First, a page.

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Our View: DA: Drossel offers a fresh start

The four candidates for district attorney all have significant experience prosecuting criminals in Del Norte County. Their resumes qualify them for the office, and they stated their cases with conviction at The Triplicate’s candidate forum.

Unless one of them receives more than 50 percent of the vote in the June 8 primary, the top two finishers will advance to a November runoff. So you’ll likely be hearing about this race for months to come. Odds are, you’ve already been hearing about it, especially because of personal issues involving two of the candidates, incumbent Mike Riese and challenger Jon Alexander.

Since all four candidates are qualified, those personal issues loom large in making a choice. Bottom line: If we can elect a good DA who doesn’t have personal distractions, we should.

That is why The Triplicate endorses Robert Drossel for Del Norte County district attorney. Drossel already filled that role from 1999 to 2002, when he lost the position to Riese. Drossel returned to the DA’s Office as a volunteer during a prosecutor staffing shortage in 2008 and 2009. He also worked as an assistant district attorney for eight years in South Lake Tahoe and was a lead attorney for the Butte County Narcotics Task Force for two years.

Being DA in a small county such as Del Norte means personally trying some high-profile cases. But other aspects of the job are equally important, such as being a strong leader, administrator and yes, even a mentor of less-experienced prosecutors. The DA must also be a budget negotiator who can secure adequate funding — mainly from the county government — for criminal prosecutions.

Drossel and another challenger, Harry Liddicote Jr., best addressed that budgeting task at the candidates forum. Liddicote, the county’s chief deputy district attorney from 1989 to 1997, touted himself as a good “negotiator” who would also employ his past experience in seeking grants in addition to county funding. Drossel also talked about grants, but said the key to adequate funding was working well with county officials and being a constant presence at budget meetings.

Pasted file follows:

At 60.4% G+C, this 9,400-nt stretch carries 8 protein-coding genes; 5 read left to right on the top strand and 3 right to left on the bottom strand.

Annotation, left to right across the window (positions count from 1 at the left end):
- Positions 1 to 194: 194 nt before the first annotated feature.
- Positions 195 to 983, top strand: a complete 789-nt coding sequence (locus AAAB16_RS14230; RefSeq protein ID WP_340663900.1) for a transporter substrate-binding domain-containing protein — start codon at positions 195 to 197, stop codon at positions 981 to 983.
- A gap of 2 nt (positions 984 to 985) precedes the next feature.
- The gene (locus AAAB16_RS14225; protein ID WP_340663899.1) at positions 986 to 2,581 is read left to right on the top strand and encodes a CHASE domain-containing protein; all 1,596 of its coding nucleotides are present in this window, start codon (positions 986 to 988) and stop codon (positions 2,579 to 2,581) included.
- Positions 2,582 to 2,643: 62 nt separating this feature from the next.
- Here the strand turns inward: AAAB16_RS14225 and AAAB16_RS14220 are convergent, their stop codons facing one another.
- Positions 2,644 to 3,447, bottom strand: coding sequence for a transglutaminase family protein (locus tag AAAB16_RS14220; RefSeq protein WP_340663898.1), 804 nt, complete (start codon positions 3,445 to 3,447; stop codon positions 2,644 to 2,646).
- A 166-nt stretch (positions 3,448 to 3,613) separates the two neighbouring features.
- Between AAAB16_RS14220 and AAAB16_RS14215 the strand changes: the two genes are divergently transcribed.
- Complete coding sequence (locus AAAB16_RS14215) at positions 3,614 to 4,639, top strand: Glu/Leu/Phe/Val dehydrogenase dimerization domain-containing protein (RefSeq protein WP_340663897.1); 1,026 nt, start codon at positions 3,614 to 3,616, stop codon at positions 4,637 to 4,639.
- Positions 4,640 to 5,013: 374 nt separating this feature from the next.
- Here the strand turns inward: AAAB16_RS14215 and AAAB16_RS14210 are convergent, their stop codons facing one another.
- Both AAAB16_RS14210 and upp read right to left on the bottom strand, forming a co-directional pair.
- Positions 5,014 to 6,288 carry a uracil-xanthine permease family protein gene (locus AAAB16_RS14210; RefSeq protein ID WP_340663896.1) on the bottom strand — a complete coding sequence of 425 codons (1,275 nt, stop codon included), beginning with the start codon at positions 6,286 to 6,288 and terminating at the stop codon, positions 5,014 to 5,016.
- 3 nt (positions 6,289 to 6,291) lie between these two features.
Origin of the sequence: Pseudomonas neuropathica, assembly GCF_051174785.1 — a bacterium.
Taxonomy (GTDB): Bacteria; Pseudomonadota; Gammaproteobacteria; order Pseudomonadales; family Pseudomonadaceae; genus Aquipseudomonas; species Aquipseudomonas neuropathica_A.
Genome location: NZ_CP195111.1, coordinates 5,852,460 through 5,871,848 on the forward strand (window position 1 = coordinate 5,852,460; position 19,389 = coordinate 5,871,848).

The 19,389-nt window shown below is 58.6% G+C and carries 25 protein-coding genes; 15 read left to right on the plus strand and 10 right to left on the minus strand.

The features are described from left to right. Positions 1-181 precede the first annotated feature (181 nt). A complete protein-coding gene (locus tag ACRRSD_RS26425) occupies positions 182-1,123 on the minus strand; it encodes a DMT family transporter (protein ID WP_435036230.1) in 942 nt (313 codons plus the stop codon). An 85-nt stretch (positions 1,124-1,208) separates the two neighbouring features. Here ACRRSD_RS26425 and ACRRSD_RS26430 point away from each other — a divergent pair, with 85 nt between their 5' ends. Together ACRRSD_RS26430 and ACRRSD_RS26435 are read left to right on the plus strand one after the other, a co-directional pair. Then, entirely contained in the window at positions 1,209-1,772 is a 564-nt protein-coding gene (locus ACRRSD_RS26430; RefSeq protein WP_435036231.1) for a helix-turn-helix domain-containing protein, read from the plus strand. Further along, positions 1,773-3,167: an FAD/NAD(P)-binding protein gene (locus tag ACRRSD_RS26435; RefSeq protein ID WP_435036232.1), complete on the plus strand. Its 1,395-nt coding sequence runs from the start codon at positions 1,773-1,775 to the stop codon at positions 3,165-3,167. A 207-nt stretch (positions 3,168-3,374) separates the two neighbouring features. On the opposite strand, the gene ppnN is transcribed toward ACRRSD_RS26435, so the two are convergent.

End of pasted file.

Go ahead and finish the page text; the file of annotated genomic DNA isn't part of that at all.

Alexander called for an aggressive asset forfeiture effort to obtain money from criminals. Riese, who has experienced firsthand the frustrations of under-funding during two terms in office, lamented that you can’t squeeze “blood from a turnip” and acknowledged plea-bargaining some cases to avoid taking them to trial is a “necessary evil.”

While Liddicote agreed with the incumbent, Drossel and Alexander said too many cases are currently plea-bargained, and even went so far as to contend that plea-bargaining should never occur merely because of a lack of prosecutorial resources.

We think Riese and Liddicote are more realistic in their assessments of plea-bargaining in a small-county court system, but the concept of a fresh approach is enticing.

Indeed, the need for a fresh start is what this race is all about. It’s impossible to ignore the concerns over Riese’s erratic behavior and prescription drug use, cited in a November letter from the county’s chief administrative officer that stated his conduct over several months made his employees “feel uncomfortable, intimidated and on occasion threatened.” Riese did address the concerns at the forum, saying he had been sick and should have followed the CAO’s suggestion that he take time off.

Alexander’s personal problems aren’t so recent. An admitted former methamphetamine addict, the former deputy district attorney has been suspended from practicing law four times since he was admitted to the California State Bar in 1987. He has again been eligible to practice law since 2007, and has become a high-profile public defender and defense attorney. He said at the forum he had met his “weaknesses head-on” and “took care of them.” He also said his personal experience with meth would drive his efforts to clamp down on drug dealers.

Riese and Alexander are both dynamic courtroom attorneys, and it’s certainly possible they’ll both advance to the November runoff. But if voters want less drama and more stable leadership in the DA’s Office, now is the time to act. Liddicote is a viable challenger, but Drossel comes across as the more vital, well-rounded candidate.

 

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